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Centennial Secondary School (Coquitlam)

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School type
Public, high school

School number


+1 604-936-7205



Mr. Jon Bruneau


Number of students
1,300 (31 January 2015)

Centennial Secondary School (Coquitlam)

570 Poirier St, Coquitlam, BC V3J 6A8, Canada

School District 43 Coquitlam

Riverside Secondary School, Pitt Meadows Secondary, Burnaby North Secondar, Burnaby Mountain Secondar, Internatio Education

Centennial Secondary School is a high school located in Coquitlam, British Columbia, established in 1967, the centennial year of Canadian Confederation. It is part of School District 43 Coquitlam. Centennial has approximately 1300 students and is structured on a semester system. In addition to academic programs, it offers special programs such as Football, Computer Game Design, Culinary Arts, Automotive Technology, a Hockey Academy, and Experiential Studies. The school will close in 2016 and be replaced by a smaller building closer to the grassy field.



Centennial Secondary School was built in 1966, a year before the centennial of Canada's founding. It was completed one year after adjacent Vanier Elementary opened in 1965. Its running track was completed soon after on an empty grassy field.

On January 31, 2013, Centennial reduced its number of vice principals to two, likely because of the low number of students currently enrolled in the school. It is unknown if this is permanent.

Music Department

Centennial's music department offers concert and jazz bands and choirs. The theatre department offers varying programs including Shabooya (theatresports), Metfest, Centfest, and Musical Theatre classes. The music department works together with the theatre department to put on a major production every year. The 2009 production of "Grease" was well received by the local community and all shows were sold out prior to the production dates.

Summer Learning

Centennial is one of two secondary schools in the district to offer summer learning credit courses, the other being Gleneagle Secondary. Most core courses are available, especially those required for graduation. Students may take up to two courses with a refundable deposit of $100 each. Courses can be face-to-face or a combination of online and traditional learning (FastTrack).


There are many student-run and teacher-directed clubs and organizations at Centennial, including After School Discussion Groups, Amnesty International, The Aquatic Conservation Team, The Art & Design Club, The Book Club, Bubble Cents (a bubble tea club), The Business Club, Dare To Care, The Debate Club, Drag Racing, Dragonboat, Eurotour, The Games Club, The Gavel Club, Grad Council, Kids Help Phone, Leadership, Luthiers, The Manga Club, Math Crew, Pete's Place, Recycling Group, Red Cross, The Salmon Club, Skiers & Snowboarders, VOX, The Writer's Society, and World Vision.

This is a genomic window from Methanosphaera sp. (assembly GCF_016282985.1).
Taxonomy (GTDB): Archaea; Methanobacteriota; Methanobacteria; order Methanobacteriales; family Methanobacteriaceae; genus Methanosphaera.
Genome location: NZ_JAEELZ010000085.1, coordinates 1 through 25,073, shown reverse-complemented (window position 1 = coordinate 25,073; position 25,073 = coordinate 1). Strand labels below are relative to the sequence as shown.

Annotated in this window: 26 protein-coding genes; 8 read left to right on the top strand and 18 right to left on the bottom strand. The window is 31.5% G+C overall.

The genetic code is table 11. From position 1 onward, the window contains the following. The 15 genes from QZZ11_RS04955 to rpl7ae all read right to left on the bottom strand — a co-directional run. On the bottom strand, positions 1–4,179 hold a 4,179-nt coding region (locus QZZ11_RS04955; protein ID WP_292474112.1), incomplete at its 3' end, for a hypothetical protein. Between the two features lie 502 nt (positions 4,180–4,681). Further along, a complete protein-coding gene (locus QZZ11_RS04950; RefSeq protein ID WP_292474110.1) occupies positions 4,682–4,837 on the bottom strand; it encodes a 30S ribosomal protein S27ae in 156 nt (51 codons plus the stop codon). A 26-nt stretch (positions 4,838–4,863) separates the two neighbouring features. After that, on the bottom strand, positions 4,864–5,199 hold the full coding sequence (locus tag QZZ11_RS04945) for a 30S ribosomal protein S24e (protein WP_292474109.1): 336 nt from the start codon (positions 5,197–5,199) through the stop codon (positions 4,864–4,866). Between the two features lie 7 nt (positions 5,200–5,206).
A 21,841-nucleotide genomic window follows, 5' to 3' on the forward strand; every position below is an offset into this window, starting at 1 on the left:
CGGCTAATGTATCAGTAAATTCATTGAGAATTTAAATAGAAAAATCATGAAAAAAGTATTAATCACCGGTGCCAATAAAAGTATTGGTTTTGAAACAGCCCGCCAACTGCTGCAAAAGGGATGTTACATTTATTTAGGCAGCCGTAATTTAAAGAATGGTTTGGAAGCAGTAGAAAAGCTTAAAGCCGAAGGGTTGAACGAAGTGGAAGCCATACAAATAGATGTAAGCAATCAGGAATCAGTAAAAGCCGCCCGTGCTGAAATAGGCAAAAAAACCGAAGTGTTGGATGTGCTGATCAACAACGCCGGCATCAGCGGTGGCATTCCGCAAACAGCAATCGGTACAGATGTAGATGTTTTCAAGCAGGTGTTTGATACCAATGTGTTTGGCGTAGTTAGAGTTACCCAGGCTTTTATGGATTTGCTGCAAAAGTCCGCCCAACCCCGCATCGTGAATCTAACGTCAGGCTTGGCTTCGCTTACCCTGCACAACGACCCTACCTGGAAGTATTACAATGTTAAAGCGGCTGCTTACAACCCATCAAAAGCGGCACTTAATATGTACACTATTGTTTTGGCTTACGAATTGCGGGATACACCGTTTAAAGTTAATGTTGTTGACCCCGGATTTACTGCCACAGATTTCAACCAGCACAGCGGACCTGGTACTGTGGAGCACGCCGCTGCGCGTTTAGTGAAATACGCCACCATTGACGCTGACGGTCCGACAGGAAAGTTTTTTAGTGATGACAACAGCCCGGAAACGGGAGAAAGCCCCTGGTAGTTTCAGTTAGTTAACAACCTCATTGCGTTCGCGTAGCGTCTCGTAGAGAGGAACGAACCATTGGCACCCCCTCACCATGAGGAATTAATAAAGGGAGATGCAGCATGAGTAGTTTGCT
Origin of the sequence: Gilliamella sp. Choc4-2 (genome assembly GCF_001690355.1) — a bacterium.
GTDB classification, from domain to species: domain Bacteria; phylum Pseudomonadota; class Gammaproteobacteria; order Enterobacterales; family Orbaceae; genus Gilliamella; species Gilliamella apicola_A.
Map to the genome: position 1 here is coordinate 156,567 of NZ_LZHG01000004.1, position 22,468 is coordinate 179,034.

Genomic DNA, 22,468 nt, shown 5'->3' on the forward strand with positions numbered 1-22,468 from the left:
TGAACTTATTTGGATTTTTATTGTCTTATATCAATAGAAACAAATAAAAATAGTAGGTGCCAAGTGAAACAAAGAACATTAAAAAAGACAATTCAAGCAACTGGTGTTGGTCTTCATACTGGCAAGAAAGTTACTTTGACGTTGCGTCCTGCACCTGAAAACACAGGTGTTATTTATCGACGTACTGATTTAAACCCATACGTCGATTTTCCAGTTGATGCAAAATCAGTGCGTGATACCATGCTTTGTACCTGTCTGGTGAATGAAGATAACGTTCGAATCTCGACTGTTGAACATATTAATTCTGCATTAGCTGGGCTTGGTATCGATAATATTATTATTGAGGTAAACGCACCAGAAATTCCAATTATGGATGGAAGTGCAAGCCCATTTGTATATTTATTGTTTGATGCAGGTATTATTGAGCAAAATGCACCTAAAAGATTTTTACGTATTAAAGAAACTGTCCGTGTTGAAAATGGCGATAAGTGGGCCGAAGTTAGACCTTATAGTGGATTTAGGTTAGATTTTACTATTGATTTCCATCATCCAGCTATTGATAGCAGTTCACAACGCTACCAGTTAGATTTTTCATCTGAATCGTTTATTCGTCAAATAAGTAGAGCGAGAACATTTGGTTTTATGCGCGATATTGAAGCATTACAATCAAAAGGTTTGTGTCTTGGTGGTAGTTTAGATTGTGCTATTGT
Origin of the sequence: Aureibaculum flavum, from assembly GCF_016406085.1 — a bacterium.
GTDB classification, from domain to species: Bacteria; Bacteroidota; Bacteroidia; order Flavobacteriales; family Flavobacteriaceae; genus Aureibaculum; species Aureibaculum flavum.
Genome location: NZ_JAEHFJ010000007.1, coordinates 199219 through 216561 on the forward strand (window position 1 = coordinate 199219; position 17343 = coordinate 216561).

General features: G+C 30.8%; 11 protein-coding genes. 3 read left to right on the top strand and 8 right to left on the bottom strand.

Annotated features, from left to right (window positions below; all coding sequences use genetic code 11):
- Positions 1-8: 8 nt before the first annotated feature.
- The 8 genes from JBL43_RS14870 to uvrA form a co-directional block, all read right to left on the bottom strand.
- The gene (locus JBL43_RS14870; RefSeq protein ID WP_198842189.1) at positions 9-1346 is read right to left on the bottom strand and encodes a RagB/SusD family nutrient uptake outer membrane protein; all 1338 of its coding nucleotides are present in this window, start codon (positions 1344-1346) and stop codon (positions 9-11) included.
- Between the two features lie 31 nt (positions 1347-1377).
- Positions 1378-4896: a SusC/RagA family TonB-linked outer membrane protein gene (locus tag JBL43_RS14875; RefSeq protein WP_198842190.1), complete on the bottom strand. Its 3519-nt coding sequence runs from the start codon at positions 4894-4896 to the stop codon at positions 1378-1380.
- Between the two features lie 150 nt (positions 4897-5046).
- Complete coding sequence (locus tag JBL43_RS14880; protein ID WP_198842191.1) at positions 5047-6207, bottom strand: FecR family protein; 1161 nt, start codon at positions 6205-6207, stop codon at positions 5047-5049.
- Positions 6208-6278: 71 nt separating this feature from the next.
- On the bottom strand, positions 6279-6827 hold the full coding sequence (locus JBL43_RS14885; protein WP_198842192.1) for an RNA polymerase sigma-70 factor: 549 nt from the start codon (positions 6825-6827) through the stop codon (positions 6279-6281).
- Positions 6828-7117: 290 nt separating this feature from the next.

The schools sports teams include badminton, basketball, cross country running, field hockey, field lacrosse, football, golf, gymnastics, rugby, soccer, swimming, tennis, track & field, volleyball, water polo, and wrestling.

Since the 2009-2010 school year, Centennial (along with Riverside Secondary in Port Coquitlam) has been offering a hockey academy program to boys and girls. The program gives students three hours of course time on ice a week and two hours of off-ice instruction for four credits towards graduation. While hockey programs are common throughout other school districts in North America, this academy represents the first of its kind in the Tri-Cities.

Building Replacement

Centennial Secondary's original school building, constructed in 1967, is currently being replaced with a newer building located on the same site. Once construction is complete, the old building will be demolished, with the exception of one of its gymnasiums. The new building was designed by Graham Hoffart Mathiasen Architects, and will have a capacity of 1250 students. The school's design is expected to meet LEED Gold standards, by utilizing features such as environmental conservation, energy efficiency, an emphasis on use of natural lighting, and natural landscaping. The school will have a teaching kitchen, shops for metal, automotive and carpentry, and a 220-seat theatre. Design features include classrooms with moveable walls, flexible learning spaces for student-teacher collaboration, and an outdoor amphitheatre. The cost of the new school is $49-million, and includes construction of a new Neighbourhood Learning Centre that will house youth programs and post-secondary programs.